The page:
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Cheating Your Zone

March 31st, 2011

It’s always sad when you find a plant you want to grow but it’s not hardy to your Northern climate (I’m sure it’s equally frustrating for you Southern gardeners who can’t grow plants that need chill hours). There are ways that you can cheat an extra zone or two with a few techniques like planting on a south facing slope, covering with mulch and protecting plants with styrofoam cones, or burlap. Another great way is to surround plants with rocks. The rocks will absorb heat from the sun and then radiate that heat to keep the plant warmer. It creates a microclimate that helps plants survive in a climate a little out of their zone.

I have this beautiful Mediterranean Pink Heather growing on my front hillside. It’s technically not hardy in my zone 5 as it’s a zone 6-7. I have a few that hrive on my front hillside which faces south and that are surrounded by very large rocks. I never really thought about this until I planted a few in the back garden which are struggling. Then I realized that they aren’t on a south facing slope and they’re not surrounded by large rocks, I’ll have to move a few that survived. One year I had a black eyed Susan vine survive in my front flowerbed, most likely because of the heavy layer of mulch and it was under a rock because these are a zone 10-11.

Do you ever cheat the seasons with rocks, south facing slopes, mulch, or other forms of protection?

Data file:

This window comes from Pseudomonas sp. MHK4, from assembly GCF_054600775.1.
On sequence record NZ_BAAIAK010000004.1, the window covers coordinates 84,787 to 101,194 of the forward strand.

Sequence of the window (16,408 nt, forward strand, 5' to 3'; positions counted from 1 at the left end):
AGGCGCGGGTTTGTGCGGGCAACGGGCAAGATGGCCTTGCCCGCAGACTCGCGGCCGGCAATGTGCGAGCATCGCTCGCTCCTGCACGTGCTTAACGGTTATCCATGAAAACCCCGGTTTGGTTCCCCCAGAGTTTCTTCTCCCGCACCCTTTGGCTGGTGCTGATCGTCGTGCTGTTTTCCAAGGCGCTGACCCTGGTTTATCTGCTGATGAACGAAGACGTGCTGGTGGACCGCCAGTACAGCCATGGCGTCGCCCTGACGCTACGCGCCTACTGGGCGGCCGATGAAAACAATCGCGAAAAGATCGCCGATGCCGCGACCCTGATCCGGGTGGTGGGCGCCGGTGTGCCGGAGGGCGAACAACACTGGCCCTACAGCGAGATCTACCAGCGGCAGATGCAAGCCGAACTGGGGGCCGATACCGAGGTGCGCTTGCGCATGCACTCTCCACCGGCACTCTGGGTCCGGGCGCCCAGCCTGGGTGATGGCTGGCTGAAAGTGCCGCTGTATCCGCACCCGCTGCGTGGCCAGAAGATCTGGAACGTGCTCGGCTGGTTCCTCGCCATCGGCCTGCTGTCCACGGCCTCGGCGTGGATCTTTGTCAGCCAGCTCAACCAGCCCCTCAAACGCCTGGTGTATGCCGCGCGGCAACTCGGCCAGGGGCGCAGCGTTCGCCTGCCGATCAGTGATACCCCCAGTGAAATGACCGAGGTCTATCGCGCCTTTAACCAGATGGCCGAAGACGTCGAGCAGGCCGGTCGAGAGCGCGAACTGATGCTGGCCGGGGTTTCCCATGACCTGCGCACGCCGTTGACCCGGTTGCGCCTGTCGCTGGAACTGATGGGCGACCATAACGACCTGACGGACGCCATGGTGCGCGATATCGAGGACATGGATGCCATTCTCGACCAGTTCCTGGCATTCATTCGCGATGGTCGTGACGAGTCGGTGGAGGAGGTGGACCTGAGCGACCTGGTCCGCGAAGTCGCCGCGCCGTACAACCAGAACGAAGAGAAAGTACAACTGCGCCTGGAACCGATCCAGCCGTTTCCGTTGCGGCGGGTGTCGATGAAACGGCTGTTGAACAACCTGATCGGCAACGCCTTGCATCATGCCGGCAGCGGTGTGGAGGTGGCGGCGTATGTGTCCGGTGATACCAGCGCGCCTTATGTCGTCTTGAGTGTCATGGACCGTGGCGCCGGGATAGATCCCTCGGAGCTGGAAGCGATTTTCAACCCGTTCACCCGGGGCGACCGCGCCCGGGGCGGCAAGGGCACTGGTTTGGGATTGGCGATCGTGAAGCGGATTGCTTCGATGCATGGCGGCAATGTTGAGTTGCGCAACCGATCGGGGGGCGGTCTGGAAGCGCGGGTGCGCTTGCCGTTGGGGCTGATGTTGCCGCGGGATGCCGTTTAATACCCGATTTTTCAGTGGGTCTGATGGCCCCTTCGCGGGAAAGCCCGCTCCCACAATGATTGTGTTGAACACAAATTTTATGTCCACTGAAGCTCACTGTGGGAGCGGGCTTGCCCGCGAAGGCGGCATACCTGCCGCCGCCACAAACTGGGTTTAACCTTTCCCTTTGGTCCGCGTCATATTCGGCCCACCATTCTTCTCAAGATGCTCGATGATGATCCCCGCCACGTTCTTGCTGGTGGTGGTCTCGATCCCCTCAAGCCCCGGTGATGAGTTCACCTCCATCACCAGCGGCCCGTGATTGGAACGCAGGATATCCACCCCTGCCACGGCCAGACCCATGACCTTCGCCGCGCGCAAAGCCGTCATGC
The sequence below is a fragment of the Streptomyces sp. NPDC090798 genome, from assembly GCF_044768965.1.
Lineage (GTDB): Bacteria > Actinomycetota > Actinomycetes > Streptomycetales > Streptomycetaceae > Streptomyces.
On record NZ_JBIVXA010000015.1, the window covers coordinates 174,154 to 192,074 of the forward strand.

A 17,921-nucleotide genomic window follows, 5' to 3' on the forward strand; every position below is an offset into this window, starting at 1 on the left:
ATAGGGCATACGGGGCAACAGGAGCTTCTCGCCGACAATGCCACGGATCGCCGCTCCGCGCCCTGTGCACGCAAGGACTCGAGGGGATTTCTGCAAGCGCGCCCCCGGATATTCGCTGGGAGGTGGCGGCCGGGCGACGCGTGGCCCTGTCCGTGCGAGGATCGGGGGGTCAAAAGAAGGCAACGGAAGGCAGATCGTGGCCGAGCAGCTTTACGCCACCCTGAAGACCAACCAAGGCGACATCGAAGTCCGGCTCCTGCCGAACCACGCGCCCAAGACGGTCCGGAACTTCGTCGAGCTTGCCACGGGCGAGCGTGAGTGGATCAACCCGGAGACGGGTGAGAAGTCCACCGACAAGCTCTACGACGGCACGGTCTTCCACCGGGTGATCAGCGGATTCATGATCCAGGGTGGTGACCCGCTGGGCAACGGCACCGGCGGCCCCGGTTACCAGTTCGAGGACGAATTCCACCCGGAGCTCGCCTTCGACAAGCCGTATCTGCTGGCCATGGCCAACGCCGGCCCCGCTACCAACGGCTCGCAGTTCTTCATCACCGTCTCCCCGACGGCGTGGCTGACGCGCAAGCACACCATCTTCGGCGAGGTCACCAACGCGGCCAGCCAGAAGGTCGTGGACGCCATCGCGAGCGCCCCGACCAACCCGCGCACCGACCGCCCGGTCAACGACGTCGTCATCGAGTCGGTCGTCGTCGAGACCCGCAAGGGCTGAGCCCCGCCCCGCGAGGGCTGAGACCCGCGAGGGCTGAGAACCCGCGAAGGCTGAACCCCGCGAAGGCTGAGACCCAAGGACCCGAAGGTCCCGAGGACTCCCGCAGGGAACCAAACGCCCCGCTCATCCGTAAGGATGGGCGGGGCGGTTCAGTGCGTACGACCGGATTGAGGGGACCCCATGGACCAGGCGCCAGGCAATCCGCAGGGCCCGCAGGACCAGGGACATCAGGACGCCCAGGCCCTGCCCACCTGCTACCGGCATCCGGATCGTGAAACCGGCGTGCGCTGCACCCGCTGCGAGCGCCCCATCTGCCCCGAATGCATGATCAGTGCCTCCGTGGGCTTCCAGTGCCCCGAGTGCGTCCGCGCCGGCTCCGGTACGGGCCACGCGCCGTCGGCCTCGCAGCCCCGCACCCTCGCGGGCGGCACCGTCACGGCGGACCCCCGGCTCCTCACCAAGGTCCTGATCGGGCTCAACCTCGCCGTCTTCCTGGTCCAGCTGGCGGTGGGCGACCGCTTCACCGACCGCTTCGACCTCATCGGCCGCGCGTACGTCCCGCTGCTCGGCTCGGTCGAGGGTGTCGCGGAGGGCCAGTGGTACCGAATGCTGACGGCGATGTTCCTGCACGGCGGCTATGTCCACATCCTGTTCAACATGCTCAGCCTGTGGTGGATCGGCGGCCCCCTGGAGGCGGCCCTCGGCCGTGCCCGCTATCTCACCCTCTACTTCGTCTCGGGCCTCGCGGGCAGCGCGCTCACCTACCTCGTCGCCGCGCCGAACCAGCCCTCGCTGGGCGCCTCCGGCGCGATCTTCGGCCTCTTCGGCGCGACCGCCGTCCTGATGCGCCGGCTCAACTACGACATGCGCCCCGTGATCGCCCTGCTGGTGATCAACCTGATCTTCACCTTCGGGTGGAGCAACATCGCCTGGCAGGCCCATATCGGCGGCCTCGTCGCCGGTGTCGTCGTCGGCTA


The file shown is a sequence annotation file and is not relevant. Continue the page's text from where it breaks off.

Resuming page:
14 Comments to “Cheating Your Zone”
  1. Dave on March 31, 2011 at 8:19 am

    I’ve cheated some but mostly just with the plants that right on the edge of our zone. Borderline hardy stuff. Planting near the house is a good way to cheat. I have the white heather but it really hasn’t done so well for me.

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  2. Emily Jenkins on March 31, 2011 at 8:34 am

    Awwww… I have wanted to grow heather and gorse ever since visiting Ireland while in college. I, however, do not have the attention span or perseverance to grow things out of their zone. I know there are hardier heathers, but none so as beautiful as your Mediterranean beauty. Very nice!

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  3. Brittany P. on March 31, 2011 at 9:31 am

    I have cheated a little by using mulch on plants that are just out of our zone. Sometimes it works, sometimes not but it does not keep me from trying.

    I received the giveaway package of cookbooks yesterday and I am so thrilled with them! They look to be full of great recipes and it will keep me busy for a while looking through them all. I can’t think of anything else I would rather do right now, it has been RAINY here all week and is said to continue like this for a while. *sigh* At least we are getting some much needed rain and I have a good excuse to stay in and look at my new cookbooks. ;)

    Reply to Brittany P.'s comment

    • Susy on March 31, 2011 at 9:39 am

      You may find notes in the cookbooks, I sometimes write changes, dates tried, whether we liked it or not, can’t remember if I did that in any of these, but many of my other cookbooks are filled with stars and notes.

      The recipe for Irish Oatmeal Bread on page 16 of one of the cookbooks (can’t remember which) is really fantastic.

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  4. Michelle @ Give a Girl a Fig on March 31, 2011 at 10:47 am

    I have cheated…but not on purpose! It’s usually some random volunteer that I could never grow in “that ” location on purpose! lol

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  5. Teresa on March 31, 2011 at 10:54 am